Life was good; I was a good person—I wasn’t doing drugs and I was keeping the lines of communication open with God. I was pretty much in charge of life and doing a darn good job of it. And then came the summer.

I had been assigned the role of primitive camp director at my summer camp. I loved that camp, I loved the woods, I loved primitive camp, I loved the magic of it all. However, there was one problem. I made a lousy primitive camp director. I could build fires and shelters with the best of them; I could spit a watermelon seed further than most; however, I had no clue how to build a diving tower, the premier project every summer at primitive camp. You’d think I’d just tell the camp director that neither I nor the young man hired to assist me had any idea how to manage that job, but as a daughter of the seventies, “I was woman, hear me roar,” and I couldn’t swallow my pride enough to admit “WE NEED HELP OVER HERE!” Two sessions later—and no tower—sent up a big red flag back at main camp: Get a skilled male counselor over to primitive camp and do it now!

Although I felt relieved, the whole thing mortified me. No one else thought anything about it (except probably the male counselor who lost his job); however it left me feeling like a total failure. My fantasy of being a super woods-woman was crushed; frankly, by the end of that summer, I was spiraling into disillusionment and near self-loathing.

Sophomore year couldn’t come too quickly. My two female friends had joined sororities, but I still had my trusty partners-in-crime, John and Charlie. We partied our way through first semester, and on Halloween, I decided to take a little alcoholic trip down memory lane. I purchased a bottle of Boone’s Farm apple wine and a six-pack of beer—the first smorgasbord of liquor I got pass-out drunk on back in high school. Dressed as Mary Poppins, I downed all of it as I wandered the campus with Charlie, John, and a few others. And I discovered something that utterly shook my already-fragile frame of mind—I wasn’t getting drunk; I wasn’t even tipsy. I needed far more alcohol to achieve far less! And then it dawned on me—I had become an alcoholic, just like my dad.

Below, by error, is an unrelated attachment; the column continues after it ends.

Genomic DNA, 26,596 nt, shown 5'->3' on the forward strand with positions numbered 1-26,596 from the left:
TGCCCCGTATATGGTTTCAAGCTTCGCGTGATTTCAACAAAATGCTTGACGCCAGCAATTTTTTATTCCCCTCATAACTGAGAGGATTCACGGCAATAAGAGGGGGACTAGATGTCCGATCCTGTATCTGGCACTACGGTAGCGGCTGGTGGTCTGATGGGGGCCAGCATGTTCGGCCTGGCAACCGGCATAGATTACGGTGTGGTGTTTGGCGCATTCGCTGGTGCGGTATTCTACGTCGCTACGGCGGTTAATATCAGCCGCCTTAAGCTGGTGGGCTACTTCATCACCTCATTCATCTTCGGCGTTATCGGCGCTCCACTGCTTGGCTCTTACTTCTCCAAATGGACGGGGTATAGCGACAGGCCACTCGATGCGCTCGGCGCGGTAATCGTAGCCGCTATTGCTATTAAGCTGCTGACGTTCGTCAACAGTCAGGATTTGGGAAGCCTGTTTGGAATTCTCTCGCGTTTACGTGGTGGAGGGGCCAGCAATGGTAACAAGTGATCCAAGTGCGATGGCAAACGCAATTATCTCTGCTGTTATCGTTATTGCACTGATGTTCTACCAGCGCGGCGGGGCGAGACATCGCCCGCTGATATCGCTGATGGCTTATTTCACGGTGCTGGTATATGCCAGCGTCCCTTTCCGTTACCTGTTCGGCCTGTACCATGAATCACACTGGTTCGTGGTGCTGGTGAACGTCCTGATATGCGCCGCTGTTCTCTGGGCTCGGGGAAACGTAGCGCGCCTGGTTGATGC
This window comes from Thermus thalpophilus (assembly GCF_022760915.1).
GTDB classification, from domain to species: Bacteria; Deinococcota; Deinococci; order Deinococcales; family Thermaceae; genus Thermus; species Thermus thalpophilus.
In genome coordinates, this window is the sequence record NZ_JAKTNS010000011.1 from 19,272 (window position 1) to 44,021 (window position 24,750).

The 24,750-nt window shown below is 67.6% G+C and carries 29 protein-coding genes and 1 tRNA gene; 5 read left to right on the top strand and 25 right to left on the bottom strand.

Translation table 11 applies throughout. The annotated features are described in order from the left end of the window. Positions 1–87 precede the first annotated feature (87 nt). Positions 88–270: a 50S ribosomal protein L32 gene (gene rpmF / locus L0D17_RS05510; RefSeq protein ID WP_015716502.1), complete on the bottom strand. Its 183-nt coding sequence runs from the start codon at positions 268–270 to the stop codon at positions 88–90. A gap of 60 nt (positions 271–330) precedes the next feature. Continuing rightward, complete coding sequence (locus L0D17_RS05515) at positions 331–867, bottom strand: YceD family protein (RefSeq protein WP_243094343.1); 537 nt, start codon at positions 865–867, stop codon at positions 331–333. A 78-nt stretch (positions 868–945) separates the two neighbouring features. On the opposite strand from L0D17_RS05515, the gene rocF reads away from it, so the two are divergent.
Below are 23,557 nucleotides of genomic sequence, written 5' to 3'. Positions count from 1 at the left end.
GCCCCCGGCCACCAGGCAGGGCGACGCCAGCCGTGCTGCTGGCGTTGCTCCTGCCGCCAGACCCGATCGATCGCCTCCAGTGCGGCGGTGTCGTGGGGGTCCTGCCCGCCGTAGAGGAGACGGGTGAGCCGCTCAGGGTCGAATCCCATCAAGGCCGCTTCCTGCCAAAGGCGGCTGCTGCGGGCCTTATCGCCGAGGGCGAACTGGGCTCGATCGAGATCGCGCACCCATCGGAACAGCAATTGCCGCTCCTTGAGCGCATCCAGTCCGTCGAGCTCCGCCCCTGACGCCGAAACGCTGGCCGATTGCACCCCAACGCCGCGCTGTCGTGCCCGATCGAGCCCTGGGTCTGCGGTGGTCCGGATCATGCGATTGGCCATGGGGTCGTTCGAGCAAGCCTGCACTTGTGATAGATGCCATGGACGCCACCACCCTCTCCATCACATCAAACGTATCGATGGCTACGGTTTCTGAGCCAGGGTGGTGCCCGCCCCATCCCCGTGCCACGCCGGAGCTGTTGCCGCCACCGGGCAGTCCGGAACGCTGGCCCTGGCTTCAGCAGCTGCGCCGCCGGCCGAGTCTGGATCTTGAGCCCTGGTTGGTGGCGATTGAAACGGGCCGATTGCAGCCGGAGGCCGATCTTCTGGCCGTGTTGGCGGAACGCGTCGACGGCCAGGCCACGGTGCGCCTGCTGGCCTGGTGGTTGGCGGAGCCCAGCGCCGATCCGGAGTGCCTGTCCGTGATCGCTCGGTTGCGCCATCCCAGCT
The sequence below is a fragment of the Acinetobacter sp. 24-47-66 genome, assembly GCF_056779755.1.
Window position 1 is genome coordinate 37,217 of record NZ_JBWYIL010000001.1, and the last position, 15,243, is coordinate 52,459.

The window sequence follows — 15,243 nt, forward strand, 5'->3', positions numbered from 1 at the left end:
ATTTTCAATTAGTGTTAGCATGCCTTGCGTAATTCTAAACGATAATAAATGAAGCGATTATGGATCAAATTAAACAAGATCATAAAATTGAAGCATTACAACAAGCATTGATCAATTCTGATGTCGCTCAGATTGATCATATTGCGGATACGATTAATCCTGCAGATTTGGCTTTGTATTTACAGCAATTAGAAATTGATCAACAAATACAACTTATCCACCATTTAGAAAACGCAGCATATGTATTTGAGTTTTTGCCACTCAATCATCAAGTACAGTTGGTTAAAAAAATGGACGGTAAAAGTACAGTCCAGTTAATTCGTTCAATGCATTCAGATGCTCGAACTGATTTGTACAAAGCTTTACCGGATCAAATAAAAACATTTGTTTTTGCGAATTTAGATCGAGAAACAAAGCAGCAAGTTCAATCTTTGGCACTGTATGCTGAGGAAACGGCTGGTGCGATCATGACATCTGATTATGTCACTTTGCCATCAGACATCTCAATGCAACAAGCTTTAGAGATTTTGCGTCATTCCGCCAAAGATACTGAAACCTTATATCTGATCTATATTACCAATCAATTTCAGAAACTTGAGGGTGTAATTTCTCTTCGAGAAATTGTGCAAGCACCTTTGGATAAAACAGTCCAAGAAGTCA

The next morning, November first, I woke up early, fighting a growing, gnawing sense of panic—I’m out of control! I’m not in charge of my life; I’m a mess! My fantasy about my personal invincibility had been eroding rapidly ever since the diving tower fiasco; and now here I was—an alcoholic at nineteen years old. And I knew I could do nothing about it.

I grabbed a Good News for Modern Man: New Testament and Psalms which I had acquired earlier in my quest for truth and headed out to the only place of refuge I could think of—the woods toward the edge of campus.

I made my way to a creek, and with tears streaming down my face, I trudged down the dried up creek bed, ashamed to speak to the God I once thought I had all but figured out. The sense of guilt and unworthiness overwhelmed me as I carefully held the Bible, frightened of the contrast between its purity and my sin.

It fell open. Fearing to read it, but needing to with every fiber of my being, I saw the heading: Psalm 51.

1Be merciful to me, O God,
    because of your constant love.
Because of your great mercy
    wipe away my sins!
Wash away all my evil
    and make me clean from my sin!

I recognize my faults;
    I am always conscious of my sins.
I have sinned against you—only against you—
    and done what you consider evil.
So you are right in judging me;
    you are justified in condemning me.

I remembered the jury in that hallucination so long ago. I continued reading.

7Remove my sin, and I will be clean;
    wash me, and I will be whiter than snow.

I wanted nothing more than to feel clean again.